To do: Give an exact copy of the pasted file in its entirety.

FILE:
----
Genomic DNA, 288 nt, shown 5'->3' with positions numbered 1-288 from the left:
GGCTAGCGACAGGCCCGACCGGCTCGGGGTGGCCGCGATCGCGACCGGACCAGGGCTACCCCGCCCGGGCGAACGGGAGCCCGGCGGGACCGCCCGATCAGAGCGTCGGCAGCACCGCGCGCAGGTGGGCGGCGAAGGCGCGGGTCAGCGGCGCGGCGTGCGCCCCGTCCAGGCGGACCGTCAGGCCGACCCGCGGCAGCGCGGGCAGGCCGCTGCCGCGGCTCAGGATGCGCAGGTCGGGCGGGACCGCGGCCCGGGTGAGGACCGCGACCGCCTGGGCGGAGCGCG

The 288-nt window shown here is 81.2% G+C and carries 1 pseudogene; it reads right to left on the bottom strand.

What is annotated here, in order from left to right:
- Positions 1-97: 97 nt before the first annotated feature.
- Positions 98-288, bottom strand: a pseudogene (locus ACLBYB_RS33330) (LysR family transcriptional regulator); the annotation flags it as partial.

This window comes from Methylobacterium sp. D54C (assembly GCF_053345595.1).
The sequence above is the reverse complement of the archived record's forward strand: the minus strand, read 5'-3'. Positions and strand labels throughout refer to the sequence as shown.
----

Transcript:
Genomic DNA, 288 nt, shown 5'->3' with positions numbered 1-288 from the left:
GGCTAGCGACAGGCCCGACCGGCTCGGGGTGGCCGCGATCGCGACCGGACCAGGGCTACCCCGCCCGGGCGAACGGGAGCCCGGCGGGACCGCCCGATCAGAGCGTCGGCAGCACCGCGCGCAGGTGGGCGGCGAAGGCGCGGGTCAGCGGCGCGGCGTGCGCCCCGTCCAGGCGGACCGTCAGGCCGACCCGCGGCAGCGCGGGCAGGCCGCTGCCGCGGCTCAGGATGCGCAGGTCGGGCGGGACCGCGGCCCGGGTGAGGACCGCGACCGCCTGGGCGGAGCGCG

The 288-nt window shown here is 81.2% G+C and carries 1 pseudogene; it reads right to left on the bottom strand.

What is annotated here, in order from left to right:
- Positions 1-97: 97 nt before the first annotated feature.
- Positions 98-288, bottom strand: a pseudogene (locus ACLBYB_RS33330) (LysR family transcriptional regulator); the annotation flags it as partial.

This window comes from Methylobacterium sp. D54C (assembly GCF_053345595.1).
The sequence above is the reverse complement of the archived record's forward strand: the minus strand, read 5'-3'. Positions and strand labels throughout refer to the sequence as shown.